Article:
After viewing a ‘down with retail’ website today, I find myself very disturbed at the distance that has developed in the understanding between some retail employees and customers.
Wild generalizations are being made such as ‘customers have no respect for retail employees’ and ‘retail employees don’t care about their customers’.
I believe strongly in customer satisfaction and I devote a lot of time and energy trying to develop those same beliefs in retail personnel through discussions and training programs.
Today, I read the bitter complaints of a wide cross section of retail employees. Some of these employees are clearly in the wrong business.
While many of them have a few good points and – I must say, my empathy – the majority are intent on letting the poor behavior of a few miserable individuals sour their views on their jobs and the industry altogether.
Retail jobs, like any other jobs, are what the individuals make of them. There will always be the ‘bad day’ and the ‘customer from hell’. That is not unique to retail.
It is true, of course that retail employees tend to be paid at the lower end of the wage scale and that is something that certainly should be changed but that is not an excuse to adopt a ‘poor me’ attitude.
Still, the low wages may be the basis for the intolerance of some. How many times have we heard ‘They don’t pay me enough to take this abuse.” But that just doesn’t wash.
How much should one be paid to take abuse, anyway?
Let’s get the question of compensation out of the way because it cannot be allowed to be relevant in the area of customer service.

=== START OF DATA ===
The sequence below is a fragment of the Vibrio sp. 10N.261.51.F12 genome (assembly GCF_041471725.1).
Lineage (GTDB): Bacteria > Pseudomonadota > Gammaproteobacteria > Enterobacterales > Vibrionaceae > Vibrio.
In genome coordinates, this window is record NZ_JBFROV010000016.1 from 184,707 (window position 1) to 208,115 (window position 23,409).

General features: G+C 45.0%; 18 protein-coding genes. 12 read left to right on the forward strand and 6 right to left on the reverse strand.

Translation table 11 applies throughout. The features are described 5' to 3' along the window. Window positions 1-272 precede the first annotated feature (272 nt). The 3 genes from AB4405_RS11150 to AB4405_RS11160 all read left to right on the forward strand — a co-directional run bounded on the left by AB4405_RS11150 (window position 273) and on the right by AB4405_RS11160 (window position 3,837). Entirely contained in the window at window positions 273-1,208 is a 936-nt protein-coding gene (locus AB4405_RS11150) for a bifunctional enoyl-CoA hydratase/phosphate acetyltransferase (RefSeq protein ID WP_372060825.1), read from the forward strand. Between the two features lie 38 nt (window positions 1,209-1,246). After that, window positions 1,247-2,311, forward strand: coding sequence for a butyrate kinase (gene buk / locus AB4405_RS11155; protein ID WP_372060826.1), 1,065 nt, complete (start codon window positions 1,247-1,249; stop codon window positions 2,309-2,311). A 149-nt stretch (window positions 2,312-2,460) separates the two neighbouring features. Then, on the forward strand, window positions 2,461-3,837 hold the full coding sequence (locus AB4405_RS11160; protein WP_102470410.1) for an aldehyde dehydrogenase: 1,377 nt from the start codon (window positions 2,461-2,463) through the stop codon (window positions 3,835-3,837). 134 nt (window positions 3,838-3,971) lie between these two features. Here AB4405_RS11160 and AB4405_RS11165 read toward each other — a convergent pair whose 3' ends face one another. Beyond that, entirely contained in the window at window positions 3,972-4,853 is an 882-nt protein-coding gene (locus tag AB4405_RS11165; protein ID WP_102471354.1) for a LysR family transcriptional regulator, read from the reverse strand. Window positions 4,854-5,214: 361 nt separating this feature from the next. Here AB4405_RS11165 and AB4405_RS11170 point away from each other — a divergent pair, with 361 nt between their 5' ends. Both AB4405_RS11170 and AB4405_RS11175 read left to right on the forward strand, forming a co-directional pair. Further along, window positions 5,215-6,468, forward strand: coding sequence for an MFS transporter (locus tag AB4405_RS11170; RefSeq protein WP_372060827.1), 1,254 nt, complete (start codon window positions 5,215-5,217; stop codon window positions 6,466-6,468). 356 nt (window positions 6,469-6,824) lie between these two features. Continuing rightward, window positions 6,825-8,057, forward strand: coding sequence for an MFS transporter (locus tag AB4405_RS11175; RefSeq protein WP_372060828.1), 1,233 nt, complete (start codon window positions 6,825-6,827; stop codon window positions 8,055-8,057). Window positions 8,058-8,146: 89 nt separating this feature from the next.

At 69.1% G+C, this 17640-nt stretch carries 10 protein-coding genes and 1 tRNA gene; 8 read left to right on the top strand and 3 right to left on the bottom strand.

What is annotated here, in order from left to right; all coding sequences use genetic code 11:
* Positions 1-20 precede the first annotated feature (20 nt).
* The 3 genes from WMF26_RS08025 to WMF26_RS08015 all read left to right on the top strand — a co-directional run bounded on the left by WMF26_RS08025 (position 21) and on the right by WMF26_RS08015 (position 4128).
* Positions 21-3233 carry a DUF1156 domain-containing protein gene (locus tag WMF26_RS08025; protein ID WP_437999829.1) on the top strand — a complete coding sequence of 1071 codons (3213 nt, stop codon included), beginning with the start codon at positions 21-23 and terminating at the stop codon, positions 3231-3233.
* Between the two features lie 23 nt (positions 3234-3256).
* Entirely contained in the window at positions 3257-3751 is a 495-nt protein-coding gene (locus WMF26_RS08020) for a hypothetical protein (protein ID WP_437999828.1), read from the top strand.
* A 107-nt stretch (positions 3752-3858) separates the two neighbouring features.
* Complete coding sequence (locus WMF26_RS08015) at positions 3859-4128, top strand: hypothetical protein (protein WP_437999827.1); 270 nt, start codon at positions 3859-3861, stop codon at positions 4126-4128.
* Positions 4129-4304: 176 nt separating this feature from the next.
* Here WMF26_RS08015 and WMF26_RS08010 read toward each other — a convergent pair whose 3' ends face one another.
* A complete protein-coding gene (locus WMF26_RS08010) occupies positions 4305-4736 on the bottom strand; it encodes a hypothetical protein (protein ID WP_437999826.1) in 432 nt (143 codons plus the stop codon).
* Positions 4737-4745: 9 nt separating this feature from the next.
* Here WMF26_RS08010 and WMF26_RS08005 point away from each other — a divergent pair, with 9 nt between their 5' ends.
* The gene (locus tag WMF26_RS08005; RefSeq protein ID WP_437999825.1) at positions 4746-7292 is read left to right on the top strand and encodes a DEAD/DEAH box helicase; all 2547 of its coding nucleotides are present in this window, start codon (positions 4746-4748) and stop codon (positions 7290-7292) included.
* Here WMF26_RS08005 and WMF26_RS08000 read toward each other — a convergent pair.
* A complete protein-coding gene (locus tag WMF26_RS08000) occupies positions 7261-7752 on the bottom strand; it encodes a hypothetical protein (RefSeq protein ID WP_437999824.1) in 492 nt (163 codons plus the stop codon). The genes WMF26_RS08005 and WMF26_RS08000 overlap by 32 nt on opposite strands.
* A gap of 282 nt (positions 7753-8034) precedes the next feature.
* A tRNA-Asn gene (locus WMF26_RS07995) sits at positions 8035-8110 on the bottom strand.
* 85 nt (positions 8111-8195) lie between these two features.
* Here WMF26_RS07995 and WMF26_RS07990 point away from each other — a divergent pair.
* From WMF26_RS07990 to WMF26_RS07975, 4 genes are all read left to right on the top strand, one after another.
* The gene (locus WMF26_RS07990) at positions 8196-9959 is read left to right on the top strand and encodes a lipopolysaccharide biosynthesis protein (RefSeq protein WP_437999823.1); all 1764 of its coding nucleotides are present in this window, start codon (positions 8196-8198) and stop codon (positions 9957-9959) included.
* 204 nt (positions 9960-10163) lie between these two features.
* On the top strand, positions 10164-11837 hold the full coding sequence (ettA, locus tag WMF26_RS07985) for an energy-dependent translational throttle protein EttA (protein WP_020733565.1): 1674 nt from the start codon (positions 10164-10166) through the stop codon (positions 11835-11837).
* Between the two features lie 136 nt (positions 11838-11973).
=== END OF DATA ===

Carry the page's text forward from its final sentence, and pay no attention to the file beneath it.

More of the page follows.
As much as the issue warrants serious discussion and consideration it is simply not the absolute answer to all of our customer satisfaction concerns and, if we cannot move past it for the sake of discussion and progress, then we will forever be at a loss to get better.
Once an individual has accepted employment and has, obviously, agreed to the compensation for the position the rate of pay can not be used as an excuse for anything.
When that rate of pay is no longer acceptable to the individual it is their duty to find a way to increase it or seek employment elsewhere.
Retail, of course, is open to the public making it an uncontrolled environment. Unless a person entering a store is carrying a weapon, or is acting in a wildly abusive manner, he/she is allowed to enter the premises.
The retail employee may be subjected to some less than desirable behavior but they do not have to stand for being abused, ridiculed, threatened or mistreated in any way.
The member of management who says they do does not understand their management role.
All citizens deserve respect regardless of where they work. There are ways to handle disruptive, abusive customers. Repeat offenders can be banned from your premises.
The key for retail employees who are dissatisfied and intent on painting all customers with the same brush is to realize they have two choices:
1) become a positive, enthusiastic member of the retail community and work toward a better understanding or
2) resign and start a career in a different industry.
Basically, love it or leave it. Stop torturing yourself and those around you.
Customers are not a particular group that can be trained to act as a particular individual would like them to.
Customers are not obligated to follow any retailer’s policy manual.
Customers are not the retail employees’ enemy.
Let’s give this a little thought the next time we are tempted to make general comments about ‘all’ customers.
We do want customers in our retail stores, don’t we?
That is the general idea after all.
Retail Business Academy